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Reports of the demise of the Kalevala are exaggerated

by Lari Aaltonen

"Perhaps the most relevant legacy of the Kalevala is in its rich and varied use of language, its grand narratives and how those narratives translate to the modern era." Ethnomusicologist Lari Aaltonen discusses the Kalevala today.

In spring 2019, two well-known Finnish artists – author Juha Hurme and musician Tuomari Nurmio – declared that they intended to resurrect Finland’s national epic, the Kalevala, “from the tomb where it lies buried under solemn speeches, national costumes, birch-bark shoes, mind-numbing recitations and the systematic torture of schoolchildren”. This elicited a caustic response from several professional groups that happen to value the Kalevala quite highly – folk musicians and folklore scholars above all. As if everything that had been done with the Kalevala over the past two centuries or so had been trivial or contemptible! On the opposite end of the scale, there was public rejoicing that the Kalevala was to be modernised and made more relevant through popular culture, involving musicians and artists who were not exactly in the mainstream of Finnish culture.

The point of the grand vision of Hurme and Nurmio, dubbed KalevalaFest, was to update the Kalevala for the 2020s so as to inspire contemporary artists, and for this purpose they were awarded a substantial grant by a private foundation, plus support from a number of other partners.


Let it be said first of all that the idea to revitalise the Kalevala or to explore it as a source of inspiration for contemporary art is neither new nor unusual. The Kalevala originally came into being as a result of and in support of the emergence of a Finnish cultural identity, and as such it was actively leveraged in (cultural) policy boosting national self-esteem for more than a century since it was first published in 1835. Even in recent decades, it has been evoked in various projects, export efforts and pretty much any context referencing Finnish uniqueness or Finland’s mythological past. The only thing that was new in what Hurme and Nurmio had in mind was their provocative language in “giving the Kalevala a vigorous beating-up”, which was variously seen as exhilaratingly honest or viciously disparaging of both the national epic and everyone else who had ever worked with it.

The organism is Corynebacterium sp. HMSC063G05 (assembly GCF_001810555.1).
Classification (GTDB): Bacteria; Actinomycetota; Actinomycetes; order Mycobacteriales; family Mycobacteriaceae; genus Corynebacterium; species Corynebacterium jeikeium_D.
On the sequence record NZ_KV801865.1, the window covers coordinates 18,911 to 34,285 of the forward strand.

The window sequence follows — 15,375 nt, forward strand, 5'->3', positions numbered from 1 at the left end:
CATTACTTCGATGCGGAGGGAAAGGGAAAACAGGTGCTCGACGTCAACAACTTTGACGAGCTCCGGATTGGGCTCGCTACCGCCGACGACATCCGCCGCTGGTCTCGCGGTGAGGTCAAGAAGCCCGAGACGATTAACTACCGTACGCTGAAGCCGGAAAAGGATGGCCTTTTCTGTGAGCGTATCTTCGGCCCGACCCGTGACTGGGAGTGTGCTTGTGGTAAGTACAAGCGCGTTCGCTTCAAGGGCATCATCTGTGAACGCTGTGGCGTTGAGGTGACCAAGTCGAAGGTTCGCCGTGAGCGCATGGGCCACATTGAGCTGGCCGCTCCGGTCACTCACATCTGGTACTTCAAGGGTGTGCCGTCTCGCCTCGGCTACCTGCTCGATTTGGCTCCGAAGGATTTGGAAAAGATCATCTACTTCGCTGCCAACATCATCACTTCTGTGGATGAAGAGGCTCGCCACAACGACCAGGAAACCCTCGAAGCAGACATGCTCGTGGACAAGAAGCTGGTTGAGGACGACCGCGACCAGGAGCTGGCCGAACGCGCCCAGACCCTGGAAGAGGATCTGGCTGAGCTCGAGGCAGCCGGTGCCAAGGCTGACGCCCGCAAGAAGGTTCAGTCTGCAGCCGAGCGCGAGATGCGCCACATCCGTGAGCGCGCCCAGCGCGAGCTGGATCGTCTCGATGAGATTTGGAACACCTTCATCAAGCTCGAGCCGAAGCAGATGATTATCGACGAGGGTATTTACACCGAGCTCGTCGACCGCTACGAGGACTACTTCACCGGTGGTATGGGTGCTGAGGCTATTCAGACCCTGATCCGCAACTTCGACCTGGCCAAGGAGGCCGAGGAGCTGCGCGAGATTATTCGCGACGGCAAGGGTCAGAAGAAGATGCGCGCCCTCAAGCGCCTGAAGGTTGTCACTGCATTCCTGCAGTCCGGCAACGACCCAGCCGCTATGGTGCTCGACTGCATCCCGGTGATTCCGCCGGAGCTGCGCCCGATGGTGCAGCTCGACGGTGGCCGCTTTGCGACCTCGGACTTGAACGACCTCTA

The enthusiasm shown by Nurmio and Hurme towards Finnish heritage was more about the ancient runo singing and the immense wealth of cultural history enshrined in the orally transmitted tradition than about the institutionalised and admittedly Frankenstein-like Kalevala, stitched together from a variety of sources and polished up to be presentable in polite society. The two gentlemen feel that the Kalevala is no longer of significance to people today, being a compilation trapped in a historical cage of its own making rather than a vivid and dynamic source of poetry. For them, the important thing is to bring the stories of the Kalevala into the toolkit of artists working today and to punch holes into the shroud of stuffy veneration surrounding the national epic.

In the February 2018 issue of FMQ, Kimmo Hakola suspected that Finnish artists will not explore the Kalevala at their own initiative as a catalyst for new art, because even the Kalevala-based artworks that already exist are only dug out and dusted off on special occasions when Finland wishes to celebrate her achievements in the arts or reminisce about her mythological past. In today’s world, the Kalevala is neither seen nor heard and does not provide sufficient inspiration for artists to draw on. The KalevalaFest project announced that it would be tackling this dilemma with a variety of means: discs, books, a writing competition for children, multidiscipline performance art and interventions.